HONG KONG RESIDENTIAL
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Hong Kong property

Will private rental homes keep a lid on Hong Kong’s runaway property prices?

PUBLISHED : Saturday, 05 August, 2017, 9:16am
UPDATED : Saturday, 05 August, 2017, 9:16am

Hong Kong, already the world’s least affordable city to work and live in, should take a page out of mainland China’s policy playbook and release more government land to develop rental property to tame runaway home prices, industry experts said.

Shanghai already provided a glimpse of the practice last month, when the municipal government sold two residential sites in Pudong exclusively for the construction of apartment projects for leasing. The land sales contract stipulated a ceiling on the monthly rent of units under development, keeping many private developers out of bidding for the land. State-owned developers bought the two sites with their opening bid at less than 6,000 yuan (US$892) per square metre, way below market price in the neighbourhood.

Will Hong Kong’s record supply of 98,000 new homes cool the scorching property market?

“This is an initiative we should consider in Hong Kong,” said Nicholas Brooke, the chairman of the Professional Property Services Group in Hong Kong. “It would need a rethink of land policy so that sites could be sold subject to the requirement for development for rental purposes. The land premium charged would need to reflect this.”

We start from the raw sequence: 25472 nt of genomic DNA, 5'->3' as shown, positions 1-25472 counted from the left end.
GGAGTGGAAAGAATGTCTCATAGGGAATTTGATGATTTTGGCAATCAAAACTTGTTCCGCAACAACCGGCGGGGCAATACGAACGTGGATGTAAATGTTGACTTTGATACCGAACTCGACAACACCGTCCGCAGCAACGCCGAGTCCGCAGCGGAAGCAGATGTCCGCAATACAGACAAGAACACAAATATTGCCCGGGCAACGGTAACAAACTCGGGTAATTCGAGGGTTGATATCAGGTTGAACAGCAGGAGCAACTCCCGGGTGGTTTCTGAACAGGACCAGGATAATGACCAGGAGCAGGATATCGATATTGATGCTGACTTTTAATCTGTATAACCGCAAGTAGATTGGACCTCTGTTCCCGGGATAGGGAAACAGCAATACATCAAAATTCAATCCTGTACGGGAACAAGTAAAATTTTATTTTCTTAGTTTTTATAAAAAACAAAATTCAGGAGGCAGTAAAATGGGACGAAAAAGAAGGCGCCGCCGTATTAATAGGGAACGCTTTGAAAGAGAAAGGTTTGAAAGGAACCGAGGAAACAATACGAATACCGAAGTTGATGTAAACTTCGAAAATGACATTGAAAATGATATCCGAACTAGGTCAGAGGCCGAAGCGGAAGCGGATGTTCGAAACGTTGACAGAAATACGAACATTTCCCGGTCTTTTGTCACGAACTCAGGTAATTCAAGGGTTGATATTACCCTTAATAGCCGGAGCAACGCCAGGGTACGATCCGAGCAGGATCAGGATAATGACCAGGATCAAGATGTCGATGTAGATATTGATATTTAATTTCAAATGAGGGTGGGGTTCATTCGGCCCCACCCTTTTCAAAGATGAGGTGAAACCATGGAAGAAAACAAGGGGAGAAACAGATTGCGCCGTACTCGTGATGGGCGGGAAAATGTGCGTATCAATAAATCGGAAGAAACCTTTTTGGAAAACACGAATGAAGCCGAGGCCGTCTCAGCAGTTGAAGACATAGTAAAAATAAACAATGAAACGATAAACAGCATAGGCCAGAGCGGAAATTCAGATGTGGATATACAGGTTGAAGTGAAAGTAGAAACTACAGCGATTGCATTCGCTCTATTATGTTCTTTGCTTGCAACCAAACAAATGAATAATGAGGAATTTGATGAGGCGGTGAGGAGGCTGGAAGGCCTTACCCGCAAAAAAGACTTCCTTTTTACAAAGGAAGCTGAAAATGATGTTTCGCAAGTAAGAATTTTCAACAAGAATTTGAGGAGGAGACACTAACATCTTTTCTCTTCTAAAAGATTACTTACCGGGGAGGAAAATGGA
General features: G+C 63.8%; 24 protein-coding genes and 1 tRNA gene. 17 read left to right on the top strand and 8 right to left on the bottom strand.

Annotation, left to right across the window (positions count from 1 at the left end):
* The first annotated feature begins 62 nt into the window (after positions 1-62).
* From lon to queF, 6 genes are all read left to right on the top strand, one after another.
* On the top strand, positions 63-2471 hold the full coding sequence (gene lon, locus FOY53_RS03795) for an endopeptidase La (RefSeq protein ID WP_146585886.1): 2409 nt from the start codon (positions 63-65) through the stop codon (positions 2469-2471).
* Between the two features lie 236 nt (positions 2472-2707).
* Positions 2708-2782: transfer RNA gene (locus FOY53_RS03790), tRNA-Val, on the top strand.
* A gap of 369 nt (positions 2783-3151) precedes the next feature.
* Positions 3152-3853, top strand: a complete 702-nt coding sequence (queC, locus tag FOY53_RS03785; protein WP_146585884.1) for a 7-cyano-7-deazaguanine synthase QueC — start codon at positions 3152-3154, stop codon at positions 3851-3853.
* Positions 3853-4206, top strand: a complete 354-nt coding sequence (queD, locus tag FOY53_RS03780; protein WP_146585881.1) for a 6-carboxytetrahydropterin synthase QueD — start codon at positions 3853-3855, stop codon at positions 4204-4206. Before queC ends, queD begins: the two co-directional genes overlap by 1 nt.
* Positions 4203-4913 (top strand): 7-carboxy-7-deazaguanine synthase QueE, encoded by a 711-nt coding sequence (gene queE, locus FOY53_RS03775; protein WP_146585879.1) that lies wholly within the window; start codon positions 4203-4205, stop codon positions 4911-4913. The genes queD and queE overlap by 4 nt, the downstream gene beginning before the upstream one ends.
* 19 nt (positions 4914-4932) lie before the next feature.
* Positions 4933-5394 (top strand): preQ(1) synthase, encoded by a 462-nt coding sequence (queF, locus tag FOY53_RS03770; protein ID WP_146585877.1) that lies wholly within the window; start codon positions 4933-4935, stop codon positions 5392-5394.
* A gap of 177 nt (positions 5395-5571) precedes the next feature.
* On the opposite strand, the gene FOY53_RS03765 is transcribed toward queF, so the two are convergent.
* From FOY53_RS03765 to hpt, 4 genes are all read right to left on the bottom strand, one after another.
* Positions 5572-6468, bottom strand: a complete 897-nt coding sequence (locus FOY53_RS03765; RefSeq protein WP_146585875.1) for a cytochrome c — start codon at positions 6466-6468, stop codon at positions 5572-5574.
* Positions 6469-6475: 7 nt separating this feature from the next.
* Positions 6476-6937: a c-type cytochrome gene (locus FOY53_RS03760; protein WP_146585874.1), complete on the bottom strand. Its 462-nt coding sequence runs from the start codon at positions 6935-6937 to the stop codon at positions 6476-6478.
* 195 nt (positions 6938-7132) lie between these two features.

Building with the purpose of leasing, known as “build to let,” is common in markets such as the UK, where developers sell the complete housing estates to institutional investors who will hold on to these properties for the long term, he said.

Hong Kong home prices rise for 15th straight month to a record, but at a slower pace

The sales prices of Hong Kong’s apartments have outpaced rentals in the last 15 months, with prices surging 20.6 per cent, while rents rose 20 per cent over the same period.

“What Hong Kong can learn from China’s latest policy is to increase residential rental properties. It will help easing the buying home demand,” said JLL’s international director and head of valuation and advisory services Lau Chun-kong. “This land disposal model is worth for Hong Kong government to look into.”

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